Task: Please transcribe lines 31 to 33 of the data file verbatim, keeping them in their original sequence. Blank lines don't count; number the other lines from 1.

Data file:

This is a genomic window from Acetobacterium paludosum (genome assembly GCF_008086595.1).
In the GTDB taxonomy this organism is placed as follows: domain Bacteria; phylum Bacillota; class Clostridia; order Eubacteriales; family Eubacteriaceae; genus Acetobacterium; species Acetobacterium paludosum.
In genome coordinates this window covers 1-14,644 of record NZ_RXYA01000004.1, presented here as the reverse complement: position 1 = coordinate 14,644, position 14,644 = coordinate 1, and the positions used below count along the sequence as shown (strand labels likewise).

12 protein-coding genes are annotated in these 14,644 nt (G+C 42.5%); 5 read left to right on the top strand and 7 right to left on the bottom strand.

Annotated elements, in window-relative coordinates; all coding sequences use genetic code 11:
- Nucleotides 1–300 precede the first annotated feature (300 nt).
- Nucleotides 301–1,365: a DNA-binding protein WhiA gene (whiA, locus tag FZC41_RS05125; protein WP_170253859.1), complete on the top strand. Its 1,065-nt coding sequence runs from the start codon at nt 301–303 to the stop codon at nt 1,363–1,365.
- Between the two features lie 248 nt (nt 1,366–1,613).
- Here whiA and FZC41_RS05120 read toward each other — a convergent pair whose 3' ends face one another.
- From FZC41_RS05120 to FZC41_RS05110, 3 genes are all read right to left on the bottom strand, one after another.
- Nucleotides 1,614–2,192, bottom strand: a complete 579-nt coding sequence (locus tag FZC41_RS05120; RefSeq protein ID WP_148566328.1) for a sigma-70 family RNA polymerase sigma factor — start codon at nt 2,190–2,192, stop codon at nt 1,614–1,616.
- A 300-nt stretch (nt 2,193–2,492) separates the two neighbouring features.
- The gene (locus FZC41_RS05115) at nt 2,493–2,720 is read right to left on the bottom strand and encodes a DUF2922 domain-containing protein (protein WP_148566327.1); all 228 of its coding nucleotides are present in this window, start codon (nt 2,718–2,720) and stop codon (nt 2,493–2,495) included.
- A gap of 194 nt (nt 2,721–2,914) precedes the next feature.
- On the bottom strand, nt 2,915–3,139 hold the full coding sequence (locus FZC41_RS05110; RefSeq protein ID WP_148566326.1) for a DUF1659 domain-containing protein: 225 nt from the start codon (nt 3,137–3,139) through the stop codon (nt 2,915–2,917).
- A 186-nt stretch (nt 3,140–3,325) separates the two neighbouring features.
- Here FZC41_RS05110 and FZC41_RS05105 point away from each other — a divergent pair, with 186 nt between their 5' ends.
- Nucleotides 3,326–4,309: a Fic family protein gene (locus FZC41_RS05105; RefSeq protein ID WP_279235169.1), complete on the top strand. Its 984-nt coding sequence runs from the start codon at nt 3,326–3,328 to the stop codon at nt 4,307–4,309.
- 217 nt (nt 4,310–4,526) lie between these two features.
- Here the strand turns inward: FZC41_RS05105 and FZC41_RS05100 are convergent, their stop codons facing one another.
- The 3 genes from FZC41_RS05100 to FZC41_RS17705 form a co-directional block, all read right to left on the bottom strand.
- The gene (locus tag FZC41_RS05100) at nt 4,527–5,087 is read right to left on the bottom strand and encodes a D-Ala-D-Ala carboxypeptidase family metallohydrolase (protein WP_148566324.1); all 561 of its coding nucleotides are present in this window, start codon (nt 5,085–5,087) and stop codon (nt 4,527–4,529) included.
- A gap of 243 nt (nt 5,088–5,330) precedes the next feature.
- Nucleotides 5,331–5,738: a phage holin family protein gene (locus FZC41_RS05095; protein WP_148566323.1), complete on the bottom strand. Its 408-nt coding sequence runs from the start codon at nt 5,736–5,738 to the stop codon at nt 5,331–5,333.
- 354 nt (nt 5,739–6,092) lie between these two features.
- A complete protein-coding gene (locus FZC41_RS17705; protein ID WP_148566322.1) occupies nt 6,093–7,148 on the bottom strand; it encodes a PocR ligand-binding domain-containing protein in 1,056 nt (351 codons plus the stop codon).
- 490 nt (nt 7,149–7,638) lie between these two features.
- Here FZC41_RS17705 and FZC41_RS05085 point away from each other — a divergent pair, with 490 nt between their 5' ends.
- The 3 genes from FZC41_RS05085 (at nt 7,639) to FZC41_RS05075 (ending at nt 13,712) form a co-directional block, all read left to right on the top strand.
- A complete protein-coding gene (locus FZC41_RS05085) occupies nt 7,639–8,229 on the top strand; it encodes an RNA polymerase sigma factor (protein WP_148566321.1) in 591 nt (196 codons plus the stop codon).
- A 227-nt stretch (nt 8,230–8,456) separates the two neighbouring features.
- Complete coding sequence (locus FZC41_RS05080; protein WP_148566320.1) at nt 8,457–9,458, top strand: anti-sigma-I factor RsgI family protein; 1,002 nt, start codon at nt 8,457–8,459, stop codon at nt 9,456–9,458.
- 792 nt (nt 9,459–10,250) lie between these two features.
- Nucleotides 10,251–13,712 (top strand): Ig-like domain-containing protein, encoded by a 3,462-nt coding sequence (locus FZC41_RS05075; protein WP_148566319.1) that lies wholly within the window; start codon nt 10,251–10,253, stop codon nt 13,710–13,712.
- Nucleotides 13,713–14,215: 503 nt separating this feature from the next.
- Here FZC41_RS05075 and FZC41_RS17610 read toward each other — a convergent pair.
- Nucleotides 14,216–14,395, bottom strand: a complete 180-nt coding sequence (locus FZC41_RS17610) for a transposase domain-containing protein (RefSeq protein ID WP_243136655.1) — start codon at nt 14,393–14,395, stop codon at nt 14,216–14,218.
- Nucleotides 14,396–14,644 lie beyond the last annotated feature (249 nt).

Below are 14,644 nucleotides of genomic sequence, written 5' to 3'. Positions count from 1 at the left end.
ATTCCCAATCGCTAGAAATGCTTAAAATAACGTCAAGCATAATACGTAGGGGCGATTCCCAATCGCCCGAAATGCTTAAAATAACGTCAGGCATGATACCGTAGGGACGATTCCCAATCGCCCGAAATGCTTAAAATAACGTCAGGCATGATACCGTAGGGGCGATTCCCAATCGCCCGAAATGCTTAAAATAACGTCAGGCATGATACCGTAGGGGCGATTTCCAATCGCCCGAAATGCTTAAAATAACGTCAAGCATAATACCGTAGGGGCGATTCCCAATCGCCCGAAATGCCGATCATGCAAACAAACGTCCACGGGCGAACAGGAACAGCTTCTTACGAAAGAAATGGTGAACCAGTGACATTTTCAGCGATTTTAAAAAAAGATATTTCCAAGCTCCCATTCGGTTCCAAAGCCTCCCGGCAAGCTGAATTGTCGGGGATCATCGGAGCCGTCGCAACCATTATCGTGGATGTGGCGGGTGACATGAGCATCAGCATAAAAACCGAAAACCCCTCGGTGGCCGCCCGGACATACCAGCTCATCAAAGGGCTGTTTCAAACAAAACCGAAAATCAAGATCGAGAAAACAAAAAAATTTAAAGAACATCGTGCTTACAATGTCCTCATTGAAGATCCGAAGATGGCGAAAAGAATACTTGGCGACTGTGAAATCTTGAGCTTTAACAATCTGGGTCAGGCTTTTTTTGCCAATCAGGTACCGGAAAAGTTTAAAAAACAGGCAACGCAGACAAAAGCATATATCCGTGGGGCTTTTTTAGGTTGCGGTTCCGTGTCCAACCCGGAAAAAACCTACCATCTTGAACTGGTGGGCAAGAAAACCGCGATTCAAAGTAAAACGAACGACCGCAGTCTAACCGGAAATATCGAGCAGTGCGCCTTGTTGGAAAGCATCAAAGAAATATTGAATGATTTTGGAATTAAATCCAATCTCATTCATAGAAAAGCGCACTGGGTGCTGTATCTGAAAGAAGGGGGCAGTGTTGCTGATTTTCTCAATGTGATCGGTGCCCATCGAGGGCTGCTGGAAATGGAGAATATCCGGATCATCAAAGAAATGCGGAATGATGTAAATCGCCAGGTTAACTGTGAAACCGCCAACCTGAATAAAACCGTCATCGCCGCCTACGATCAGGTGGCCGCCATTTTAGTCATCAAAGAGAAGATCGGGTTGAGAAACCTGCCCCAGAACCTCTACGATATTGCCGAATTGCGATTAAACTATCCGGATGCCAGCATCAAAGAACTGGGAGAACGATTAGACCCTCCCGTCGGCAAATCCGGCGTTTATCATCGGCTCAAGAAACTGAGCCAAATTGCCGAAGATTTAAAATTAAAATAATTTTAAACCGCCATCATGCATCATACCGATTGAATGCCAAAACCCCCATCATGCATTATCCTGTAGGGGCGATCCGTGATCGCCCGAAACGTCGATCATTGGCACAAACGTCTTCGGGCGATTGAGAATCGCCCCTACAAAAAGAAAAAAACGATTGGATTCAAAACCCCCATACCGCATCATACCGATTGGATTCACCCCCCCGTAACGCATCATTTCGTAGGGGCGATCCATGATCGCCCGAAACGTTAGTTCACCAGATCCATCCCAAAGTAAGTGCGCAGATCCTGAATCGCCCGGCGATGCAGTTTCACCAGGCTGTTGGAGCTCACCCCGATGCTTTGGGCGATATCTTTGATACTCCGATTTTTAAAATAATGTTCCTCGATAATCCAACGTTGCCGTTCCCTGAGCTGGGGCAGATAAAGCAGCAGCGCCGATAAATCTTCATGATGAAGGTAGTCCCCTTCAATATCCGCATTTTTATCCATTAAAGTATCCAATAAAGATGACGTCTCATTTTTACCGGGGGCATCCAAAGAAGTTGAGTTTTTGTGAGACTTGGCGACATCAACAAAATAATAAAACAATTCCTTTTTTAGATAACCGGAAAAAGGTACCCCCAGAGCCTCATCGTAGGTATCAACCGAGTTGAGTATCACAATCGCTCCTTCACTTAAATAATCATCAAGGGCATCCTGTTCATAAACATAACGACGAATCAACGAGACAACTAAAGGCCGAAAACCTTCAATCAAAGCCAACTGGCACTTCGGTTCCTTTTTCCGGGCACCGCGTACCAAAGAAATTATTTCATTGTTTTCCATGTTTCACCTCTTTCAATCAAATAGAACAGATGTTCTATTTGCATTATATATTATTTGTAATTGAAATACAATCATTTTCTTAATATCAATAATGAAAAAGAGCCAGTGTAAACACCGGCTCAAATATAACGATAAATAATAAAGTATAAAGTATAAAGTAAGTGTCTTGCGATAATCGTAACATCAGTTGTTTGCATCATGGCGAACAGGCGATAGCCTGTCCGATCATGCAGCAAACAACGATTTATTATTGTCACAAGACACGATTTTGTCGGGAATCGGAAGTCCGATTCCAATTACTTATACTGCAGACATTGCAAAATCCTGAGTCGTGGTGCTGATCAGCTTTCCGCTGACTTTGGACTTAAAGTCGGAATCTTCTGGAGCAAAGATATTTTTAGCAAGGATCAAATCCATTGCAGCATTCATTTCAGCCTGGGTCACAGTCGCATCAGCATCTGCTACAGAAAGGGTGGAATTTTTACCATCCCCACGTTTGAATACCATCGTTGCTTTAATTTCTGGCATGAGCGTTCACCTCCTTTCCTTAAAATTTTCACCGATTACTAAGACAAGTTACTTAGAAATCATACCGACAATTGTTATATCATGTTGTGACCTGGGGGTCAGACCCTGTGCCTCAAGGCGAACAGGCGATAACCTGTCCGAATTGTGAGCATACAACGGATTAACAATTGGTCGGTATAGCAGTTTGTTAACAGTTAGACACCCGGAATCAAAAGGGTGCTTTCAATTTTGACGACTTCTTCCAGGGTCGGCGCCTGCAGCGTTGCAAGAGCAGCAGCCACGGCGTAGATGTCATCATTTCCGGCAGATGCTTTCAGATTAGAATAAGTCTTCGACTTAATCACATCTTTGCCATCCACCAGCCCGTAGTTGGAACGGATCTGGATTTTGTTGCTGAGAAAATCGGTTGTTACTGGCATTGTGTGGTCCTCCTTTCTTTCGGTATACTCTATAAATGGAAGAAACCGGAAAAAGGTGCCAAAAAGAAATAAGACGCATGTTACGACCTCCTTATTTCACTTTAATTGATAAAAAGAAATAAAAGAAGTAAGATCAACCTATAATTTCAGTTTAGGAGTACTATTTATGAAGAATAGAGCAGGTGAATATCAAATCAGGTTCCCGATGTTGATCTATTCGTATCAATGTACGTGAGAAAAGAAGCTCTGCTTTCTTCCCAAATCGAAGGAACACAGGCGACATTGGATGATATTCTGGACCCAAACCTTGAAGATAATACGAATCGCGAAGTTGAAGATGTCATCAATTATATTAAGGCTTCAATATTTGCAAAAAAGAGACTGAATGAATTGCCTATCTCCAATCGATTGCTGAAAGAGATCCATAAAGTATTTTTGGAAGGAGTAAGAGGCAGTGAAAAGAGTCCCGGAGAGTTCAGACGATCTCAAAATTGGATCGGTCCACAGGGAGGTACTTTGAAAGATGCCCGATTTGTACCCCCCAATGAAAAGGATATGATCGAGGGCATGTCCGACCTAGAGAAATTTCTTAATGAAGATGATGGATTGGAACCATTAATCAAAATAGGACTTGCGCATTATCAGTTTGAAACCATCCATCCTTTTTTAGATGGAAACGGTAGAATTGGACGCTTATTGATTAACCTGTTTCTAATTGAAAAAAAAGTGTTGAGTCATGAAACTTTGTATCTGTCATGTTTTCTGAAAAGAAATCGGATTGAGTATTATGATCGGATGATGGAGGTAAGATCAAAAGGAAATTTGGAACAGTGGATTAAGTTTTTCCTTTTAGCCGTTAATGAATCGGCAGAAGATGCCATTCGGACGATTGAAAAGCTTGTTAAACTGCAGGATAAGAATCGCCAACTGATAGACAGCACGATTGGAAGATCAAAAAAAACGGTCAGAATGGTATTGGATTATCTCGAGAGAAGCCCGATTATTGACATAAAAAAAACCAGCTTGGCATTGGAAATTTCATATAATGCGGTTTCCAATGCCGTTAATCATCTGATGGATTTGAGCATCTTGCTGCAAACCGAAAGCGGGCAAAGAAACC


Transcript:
- A 227-nt stretch (nt 8,230–8,456) separates the two neighbouring features.
- Complete coding sequence (locus FZC41_RS05080; protein WP_148566320.1) at nt 8,457–9,458, top strand: anti-sigma-I factor RsgI family protein; 1,002 nt, start codon at nt 8,457–8,459, stop codon at nt 9,456–9,458.
- 792 nt (nt 9,459–10,250) lie between these two features.